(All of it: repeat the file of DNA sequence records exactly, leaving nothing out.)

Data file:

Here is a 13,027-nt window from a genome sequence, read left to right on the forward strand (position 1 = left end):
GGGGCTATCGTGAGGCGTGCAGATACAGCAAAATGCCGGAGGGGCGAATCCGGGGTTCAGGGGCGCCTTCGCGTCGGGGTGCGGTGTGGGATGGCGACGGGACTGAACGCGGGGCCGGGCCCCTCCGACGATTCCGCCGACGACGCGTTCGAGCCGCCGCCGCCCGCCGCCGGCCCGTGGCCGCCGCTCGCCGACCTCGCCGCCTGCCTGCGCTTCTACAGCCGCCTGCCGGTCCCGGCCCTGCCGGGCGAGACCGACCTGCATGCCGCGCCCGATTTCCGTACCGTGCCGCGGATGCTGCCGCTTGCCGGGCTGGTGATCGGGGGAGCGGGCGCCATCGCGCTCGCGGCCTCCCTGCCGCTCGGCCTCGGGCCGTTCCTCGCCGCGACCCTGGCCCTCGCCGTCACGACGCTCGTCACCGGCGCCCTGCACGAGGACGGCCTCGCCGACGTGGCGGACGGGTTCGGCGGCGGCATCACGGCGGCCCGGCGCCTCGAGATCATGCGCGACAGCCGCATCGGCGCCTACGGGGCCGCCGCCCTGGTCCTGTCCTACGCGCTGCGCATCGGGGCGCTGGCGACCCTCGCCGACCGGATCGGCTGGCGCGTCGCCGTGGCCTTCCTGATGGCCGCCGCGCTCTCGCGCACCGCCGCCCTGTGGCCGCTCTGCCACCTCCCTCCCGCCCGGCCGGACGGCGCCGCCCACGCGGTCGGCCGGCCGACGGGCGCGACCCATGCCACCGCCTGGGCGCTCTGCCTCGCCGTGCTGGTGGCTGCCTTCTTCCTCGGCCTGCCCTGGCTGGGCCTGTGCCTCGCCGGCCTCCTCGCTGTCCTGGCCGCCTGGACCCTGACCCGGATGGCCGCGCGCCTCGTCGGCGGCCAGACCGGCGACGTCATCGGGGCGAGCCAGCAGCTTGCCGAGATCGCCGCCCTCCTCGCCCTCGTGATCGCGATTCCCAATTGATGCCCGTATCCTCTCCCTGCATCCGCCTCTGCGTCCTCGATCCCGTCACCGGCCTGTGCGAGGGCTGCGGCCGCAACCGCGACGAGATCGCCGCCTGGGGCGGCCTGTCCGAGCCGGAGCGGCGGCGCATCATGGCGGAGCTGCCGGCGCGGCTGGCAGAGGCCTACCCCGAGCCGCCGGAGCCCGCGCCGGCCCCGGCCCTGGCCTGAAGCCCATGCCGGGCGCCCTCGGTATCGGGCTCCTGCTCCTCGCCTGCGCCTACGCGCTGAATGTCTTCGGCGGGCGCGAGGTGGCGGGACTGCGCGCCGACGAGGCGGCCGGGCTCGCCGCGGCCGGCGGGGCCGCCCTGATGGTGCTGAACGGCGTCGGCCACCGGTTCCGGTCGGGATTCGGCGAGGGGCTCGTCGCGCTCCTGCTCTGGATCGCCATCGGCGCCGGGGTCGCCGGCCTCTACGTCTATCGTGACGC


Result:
Here is a 13,027-nt window from a genome sequence, read left to right on the forward strand (position 1 = left end):
GGGGCTATCGTGAGGCGTGCAGATACAGCAAAATGCCGGAGGGGCGAATCCGGGGTTCAGGGGCGCCTTCGCGTCGGGGTGCGGTGTGGGATGGCGACGGGACTGAACGCGGGGCCGGGCCCCTCCGACGATTCCGCCGACGACGCGTTCGAGCCGCCGCCGCCCGCCGCCGGCCCGTGGCCGCCGCTCGCCGACCTCGCCGCCTGCCTGCGCTTCTACAGCCGCCTGCCGGTCCCGGCCCTGCCGGGCGAGACCGACCTGCATGCCGCGCCCGATTTCCGTACCGTGCCGCGGATGCTGCCGCTTGCCGGGCTGGTGATCGGGGGAGCGGGCGCCATCGCGCTCGCGGCCTCCCTGCCGCTCGGCCTCGGGCCGTTCCTCGCCGCGACCCTGGCCCTCGCCGTCACGACGCTCGTCACCGGCGCCCTGCACGAGGACGGCCTCGCCGACGTGGCGGACGGGTTCGGCGGCGGCATCACGGCGGCCCGGCGCCTCGAGATCATGCGCGACAGCCGCATCGGCGCCTACGGGGCCGCCGCCCTGGTCCTGTCCTACGCGCTGCGCATCGGGGCGCTGGCGACCCTCGCCGACCGGATCGGCTGGCGCGTCGCCGTGGCCTTCCTGATGGCCGCCGCGCTCTCGCGCACCGCCGCCCTGTGGCCGCTCTGCCACCTCCCTCCCGCCCGGCCGGACGGCGCCGCCCACGCGGTCGGCCGGCCGACGGGCGCGACCCATGCCACCGCCTGGGCGCTCTGCCTCGCCGTGCTGGTGGCTGCCTTCTTCCTCGGCCTGCCCTGGCTGGGCCTGTGCCTCGCCGGCCTCCTCGCTGTCCTGGCCGCCTGGACCCTGACCCGGATGGCCGCGCGCCTCGTCGGCGGCCAGACCGGCGACGTCATCGGGGCGAGCCAGCAGCTTGCCGAGATCGCCGCCCTCCTCGCCCTCGTGATCGCGATTCCCAATTGATGCCCGTATCCTCTCCCTGCATCCGCCTCTGCGTCCTCGATCCCGTCACCGGCCTGTGCGAGGGCTGCGGCCGCAACCGCGACGAGATCGCCGCCTGGGGCGGCCTGTCCGAGCCGGAGCGGCGGCGCATCATGGCGGAGCTGCCGGCGCGGCTGGCAGAGGCCTACCCCGAGCCGCCGGAGCCCGCGCCGGCCCCGGCCCTGGCCTGAAGCCCATGCCGGGCGCCCTCGGTATCGGGCTCCTGCTCCTCGCCTGCGCCTACGCGCTGAATGTCTTCGGCGGGCGCGAGGTGGCGGGACTGCGCGCCGACGAGGCGGCCGGGCTCGCCGCGGCCGGCGGGGCCGCCCTGATGGTGCTGAACGGCGTCGGCCACCGGTTCCGGTCGGGATTCGGCGAGGGGCTCGTCGCGCTCCTGCTCTGGATCGCCATCGGCGCCGGGGTCGCCGGCCTCTACGTCTATCGTGACGC